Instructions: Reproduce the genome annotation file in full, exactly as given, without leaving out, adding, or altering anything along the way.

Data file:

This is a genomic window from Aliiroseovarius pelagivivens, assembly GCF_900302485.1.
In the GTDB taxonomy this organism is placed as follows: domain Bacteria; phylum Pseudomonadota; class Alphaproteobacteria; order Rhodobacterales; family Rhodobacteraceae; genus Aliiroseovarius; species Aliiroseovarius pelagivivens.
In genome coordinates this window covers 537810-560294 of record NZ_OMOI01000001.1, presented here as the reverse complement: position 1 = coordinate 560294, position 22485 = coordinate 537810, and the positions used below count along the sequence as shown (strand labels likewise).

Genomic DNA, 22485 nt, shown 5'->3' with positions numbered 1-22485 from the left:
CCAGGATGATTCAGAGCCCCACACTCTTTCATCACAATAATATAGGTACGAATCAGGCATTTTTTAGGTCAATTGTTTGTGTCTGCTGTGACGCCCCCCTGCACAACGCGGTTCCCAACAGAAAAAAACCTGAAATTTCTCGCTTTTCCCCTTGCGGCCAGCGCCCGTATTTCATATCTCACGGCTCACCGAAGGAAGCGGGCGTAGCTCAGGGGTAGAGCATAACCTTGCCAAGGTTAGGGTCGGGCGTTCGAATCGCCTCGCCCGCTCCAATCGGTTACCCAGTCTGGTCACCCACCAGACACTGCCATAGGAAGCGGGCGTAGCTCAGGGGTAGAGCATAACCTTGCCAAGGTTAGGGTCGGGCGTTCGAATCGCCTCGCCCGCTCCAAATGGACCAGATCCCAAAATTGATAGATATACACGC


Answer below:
This is a genomic window from Aliiroseovarius pelagivivens, assembly GCF_900302485.1.
In the GTDB taxonomy this organism is placed as follows: domain Bacteria; phylum Pseudomonadota; class Alphaproteobacteria; order Rhodobacterales; family Rhodobacteraceae; genus Aliiroseovarius; species Aliiroseovarius pelagivivens.
In genome coordinates this window covers 537810-560294 of record NZ_OMOI01000001.1, presented here as the reverse complement: position 1 = coordinate 560294, position 22485 = coordinate 537810, and the positions used below count along the sequence as shown (strand labels likewise).

Genomic DNA, 22485 nt, shown 5'->3' with positions numbered 1-22485 from the left:
CCAGGATGATTCAGAGCCCCACACTCTTTCATCACAATAATATAGGTACGAATCAGGCATTTTTTAGGTCAATTGTTTGTGTCTGCTGTGACGCCCCCCTGCACAACGCGGTTCCCAACAGAAAAAAACCTGAAATTTCTCGCTTTTCCCCTTGCGGCCAGCGCCCGTATTTCATATCTCACGGCTCACCGAAGGAAGCGGGCGTAGCTCAGGGGTAGAGCATAACCTTGCCAAGGTTAGGGTCGGGCGTTCGAATCGCCTCGCCCGCTCCAATCGGTTACCCAGTCTGGTCACCCACCAGACACTGCCATAGGAAGCGGGCGTAGCTCAGGGGTAGAGCATAACCTTGCCAAGGTTAGGGTCGGGCGTTCGAATCGCCTCGCCCGCTCCAAATGGACCAGATCCCAAAATTGATAGATATACACGC